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[562] yielded, and went into the log-hut which a large mess of soldiers had built for their accommodation; and there I was introduced to Mr. Magnus, of Rome, Georgia, I think. I found him to be a very intelligent and affable gentleman, and intent on making his Gentile guest comfortable that night. His was the most costly as well as the most comfortable bed I ever found in the army.

The next morning he conducted me aside, and said he wished to talk to me on the subject of religion. “I believe,” said he, “in the necessity of an atonement. I believe in a Messiah who is to make this atonement. Will this suffice?” I told him that this would not answer; that he must believe in the Messiah already come, even Jesus of Nazareth; and that he must accept the atonement wrought by Him on the cross.

“Ah!” he exclaimed; “I was taught from childhood to hate Jesus of Nazareth, and to regard Him as an impostor! It is so hard to rise above such influences! Yet, if Jesus is the Messiah, I wish to know it, that I may believe in Him, and receive the benefit of His death. Have you any special argument that you can give me in proof that Jesus of Nazareth was the true Messiah?”

On hearing this, my heart ascended to God for help, and never were arguments furnished to me so readily. I seemed to remove every objection from his mind, and left him in the hands of Infinite Mercy, strongly impressed that the atonement would avail for him not many days hence.

Soon after this conversation closed, an order was issued for the battalion to prepare to move at once. I learned afterwards that dear Magnus had received a severe wound from which he would probably die. General Sherman, the commander of the Union forces, now began to manoeuvre his troops with the view of locating General Johnston's lines; and at this time our general issued an order for the chaplains to make no further appointments for preaching. The opening of this ever memorable campaign put an end to the revival spirit, and chaplains from this time to the fall of Atlanta could do little more than administer, individually, to the wants of the sick and wounded. Prominent among the workers known to me were Revs. G. W. Given, S. C. Hearn, W. H. Roberts, and others.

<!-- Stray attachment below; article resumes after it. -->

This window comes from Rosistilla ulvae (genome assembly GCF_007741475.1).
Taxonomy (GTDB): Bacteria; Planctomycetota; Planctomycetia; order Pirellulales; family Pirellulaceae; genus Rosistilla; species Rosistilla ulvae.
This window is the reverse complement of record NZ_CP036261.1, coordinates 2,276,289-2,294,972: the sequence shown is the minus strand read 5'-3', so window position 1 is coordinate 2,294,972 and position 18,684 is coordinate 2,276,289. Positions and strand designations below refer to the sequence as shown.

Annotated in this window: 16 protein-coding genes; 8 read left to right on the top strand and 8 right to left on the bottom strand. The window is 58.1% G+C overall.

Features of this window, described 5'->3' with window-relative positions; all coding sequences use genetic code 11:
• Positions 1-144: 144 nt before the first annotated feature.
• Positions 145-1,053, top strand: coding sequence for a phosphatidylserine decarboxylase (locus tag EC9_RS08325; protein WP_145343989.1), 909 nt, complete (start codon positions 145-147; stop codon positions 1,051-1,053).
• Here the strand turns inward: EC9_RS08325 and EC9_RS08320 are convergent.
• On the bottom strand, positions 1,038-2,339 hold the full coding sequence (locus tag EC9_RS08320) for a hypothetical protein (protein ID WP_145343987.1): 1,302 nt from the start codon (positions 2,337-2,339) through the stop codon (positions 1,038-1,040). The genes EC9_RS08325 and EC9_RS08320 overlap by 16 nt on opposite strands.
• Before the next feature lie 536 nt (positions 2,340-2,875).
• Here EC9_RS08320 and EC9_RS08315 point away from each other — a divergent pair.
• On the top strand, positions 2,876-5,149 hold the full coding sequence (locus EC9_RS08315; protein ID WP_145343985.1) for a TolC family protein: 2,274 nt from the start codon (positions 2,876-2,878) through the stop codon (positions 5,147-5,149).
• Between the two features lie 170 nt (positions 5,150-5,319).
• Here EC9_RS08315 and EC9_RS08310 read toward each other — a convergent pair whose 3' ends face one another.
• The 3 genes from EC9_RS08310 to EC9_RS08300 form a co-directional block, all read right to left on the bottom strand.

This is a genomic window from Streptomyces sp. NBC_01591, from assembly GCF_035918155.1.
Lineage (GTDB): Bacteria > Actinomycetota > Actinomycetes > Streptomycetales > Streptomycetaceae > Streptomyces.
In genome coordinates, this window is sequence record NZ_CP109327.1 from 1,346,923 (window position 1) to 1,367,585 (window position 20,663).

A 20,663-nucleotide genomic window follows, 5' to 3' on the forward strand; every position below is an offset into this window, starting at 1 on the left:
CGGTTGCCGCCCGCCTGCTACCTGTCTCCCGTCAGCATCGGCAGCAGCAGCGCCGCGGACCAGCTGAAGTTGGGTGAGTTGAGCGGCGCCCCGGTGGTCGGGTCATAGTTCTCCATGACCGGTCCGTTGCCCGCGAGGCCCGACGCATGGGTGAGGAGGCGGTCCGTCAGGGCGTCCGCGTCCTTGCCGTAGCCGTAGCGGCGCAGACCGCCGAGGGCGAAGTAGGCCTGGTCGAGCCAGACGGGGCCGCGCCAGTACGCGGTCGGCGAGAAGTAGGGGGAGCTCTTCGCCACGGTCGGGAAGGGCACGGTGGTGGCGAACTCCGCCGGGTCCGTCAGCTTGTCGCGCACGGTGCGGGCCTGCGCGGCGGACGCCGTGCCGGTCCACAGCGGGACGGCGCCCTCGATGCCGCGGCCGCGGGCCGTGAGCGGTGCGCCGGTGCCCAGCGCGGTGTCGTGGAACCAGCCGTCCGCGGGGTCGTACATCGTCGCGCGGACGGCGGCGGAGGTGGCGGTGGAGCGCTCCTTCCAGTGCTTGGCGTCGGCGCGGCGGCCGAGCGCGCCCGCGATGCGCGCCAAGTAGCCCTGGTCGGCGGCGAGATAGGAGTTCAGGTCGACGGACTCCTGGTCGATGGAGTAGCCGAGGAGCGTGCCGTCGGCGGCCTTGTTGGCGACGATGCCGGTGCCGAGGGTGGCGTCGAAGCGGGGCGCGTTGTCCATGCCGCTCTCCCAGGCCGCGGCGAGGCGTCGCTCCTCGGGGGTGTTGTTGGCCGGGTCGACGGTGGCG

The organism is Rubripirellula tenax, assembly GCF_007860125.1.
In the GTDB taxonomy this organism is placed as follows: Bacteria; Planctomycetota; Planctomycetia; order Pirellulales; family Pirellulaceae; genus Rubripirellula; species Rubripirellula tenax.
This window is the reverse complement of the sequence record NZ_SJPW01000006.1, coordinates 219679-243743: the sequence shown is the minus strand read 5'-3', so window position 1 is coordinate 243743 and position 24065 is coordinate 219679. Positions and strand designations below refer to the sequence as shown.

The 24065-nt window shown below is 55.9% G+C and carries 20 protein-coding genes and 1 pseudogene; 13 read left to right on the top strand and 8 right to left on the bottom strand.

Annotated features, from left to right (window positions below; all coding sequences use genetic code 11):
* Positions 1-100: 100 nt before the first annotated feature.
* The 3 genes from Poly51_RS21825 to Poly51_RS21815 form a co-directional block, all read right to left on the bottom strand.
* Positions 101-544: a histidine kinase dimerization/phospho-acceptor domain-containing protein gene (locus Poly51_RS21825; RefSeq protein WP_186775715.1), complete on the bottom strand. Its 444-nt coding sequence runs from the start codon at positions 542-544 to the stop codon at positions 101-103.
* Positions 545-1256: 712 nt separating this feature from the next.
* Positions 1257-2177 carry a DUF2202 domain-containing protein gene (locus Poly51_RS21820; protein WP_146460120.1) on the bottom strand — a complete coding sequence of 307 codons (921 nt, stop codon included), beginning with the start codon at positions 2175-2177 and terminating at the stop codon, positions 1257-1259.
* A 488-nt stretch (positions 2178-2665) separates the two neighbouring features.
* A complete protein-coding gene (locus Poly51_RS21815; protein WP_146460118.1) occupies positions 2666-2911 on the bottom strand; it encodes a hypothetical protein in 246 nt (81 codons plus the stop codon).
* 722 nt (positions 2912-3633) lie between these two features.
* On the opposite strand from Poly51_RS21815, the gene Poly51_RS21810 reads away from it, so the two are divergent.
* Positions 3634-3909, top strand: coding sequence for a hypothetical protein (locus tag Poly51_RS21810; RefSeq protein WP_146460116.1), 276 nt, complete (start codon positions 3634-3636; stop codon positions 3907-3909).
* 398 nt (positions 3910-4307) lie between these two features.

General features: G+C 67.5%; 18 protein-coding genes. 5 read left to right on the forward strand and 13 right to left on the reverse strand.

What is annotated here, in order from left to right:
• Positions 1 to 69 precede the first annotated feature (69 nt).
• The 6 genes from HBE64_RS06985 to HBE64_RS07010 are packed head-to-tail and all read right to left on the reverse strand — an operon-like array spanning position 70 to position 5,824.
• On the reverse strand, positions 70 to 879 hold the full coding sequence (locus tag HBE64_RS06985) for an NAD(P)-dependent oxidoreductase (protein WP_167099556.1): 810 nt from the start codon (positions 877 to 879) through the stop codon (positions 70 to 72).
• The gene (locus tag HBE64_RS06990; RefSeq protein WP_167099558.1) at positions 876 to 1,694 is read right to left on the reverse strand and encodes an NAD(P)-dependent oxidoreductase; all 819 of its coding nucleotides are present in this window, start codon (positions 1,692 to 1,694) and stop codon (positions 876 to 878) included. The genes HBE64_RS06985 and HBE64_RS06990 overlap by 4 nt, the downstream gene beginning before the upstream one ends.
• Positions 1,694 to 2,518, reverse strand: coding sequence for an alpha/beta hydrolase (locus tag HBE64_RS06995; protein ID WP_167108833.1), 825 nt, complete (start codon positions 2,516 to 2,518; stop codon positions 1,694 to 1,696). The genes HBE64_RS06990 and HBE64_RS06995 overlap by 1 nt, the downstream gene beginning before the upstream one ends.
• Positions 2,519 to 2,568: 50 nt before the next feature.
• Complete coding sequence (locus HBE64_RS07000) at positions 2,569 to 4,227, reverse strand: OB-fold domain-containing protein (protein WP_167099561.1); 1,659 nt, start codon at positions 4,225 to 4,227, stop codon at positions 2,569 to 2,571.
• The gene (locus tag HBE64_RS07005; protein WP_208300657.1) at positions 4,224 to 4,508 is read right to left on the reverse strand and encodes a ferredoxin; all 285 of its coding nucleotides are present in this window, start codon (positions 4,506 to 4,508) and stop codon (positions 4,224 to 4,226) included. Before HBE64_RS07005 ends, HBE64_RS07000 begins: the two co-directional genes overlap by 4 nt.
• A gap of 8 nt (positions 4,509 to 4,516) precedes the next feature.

The writer meanwhile did what he could in the hospitals and on “Relief Committees,” noting with painful solicitude the fact that the wily Sherman was gradually manoeuvring our forces from every strong position that they had assumed. It appeared to many of General Johnston's most ardent admirers that he should have fought the enemy in detail (as he had opportunity of doing) before they crossed the Ostanaula River, or, at any rate, before they crossed the Etowah. He seemed never to be able to summon the courage to hazard a Waterloo defeat. Possibly this was best, since it may have spared to their families many soldiers who else might have fallen on the field of battle without materially benefiting the cause dear to Southern hearts. Certain it is that my love and unbounded admiration for General Johnston made it difficult for me to see any error in his movements.

An incident occurred at Marietta, Georgia, when the two armies were a few miles north-west of this city, which I beg the privilege of relating. A young man was brought to the depot very seriously wounded in the head. He was attended by a faithful old body-servant. The poor negro seemed to be almost heart-broken at the calamity that had befallen his young master. I asked him the young man's name. He said it was “Vincent, from Louisiana.” Looking at the young man, I recognized him as formerly a student in Union University, Murfreesboro, Tennessee, when the writer taught in that institution of learning. Being well acquainted with the surgeon in charge, I managed to have the young man's wound dressed with but little delay, and himself assigned to comfortable quarters. Uncle “Sam” —for that was the servant's name—stayed by the young man and waited on him with maternal tenderness.

About this time a strange preacher from North Alabama came into town, having

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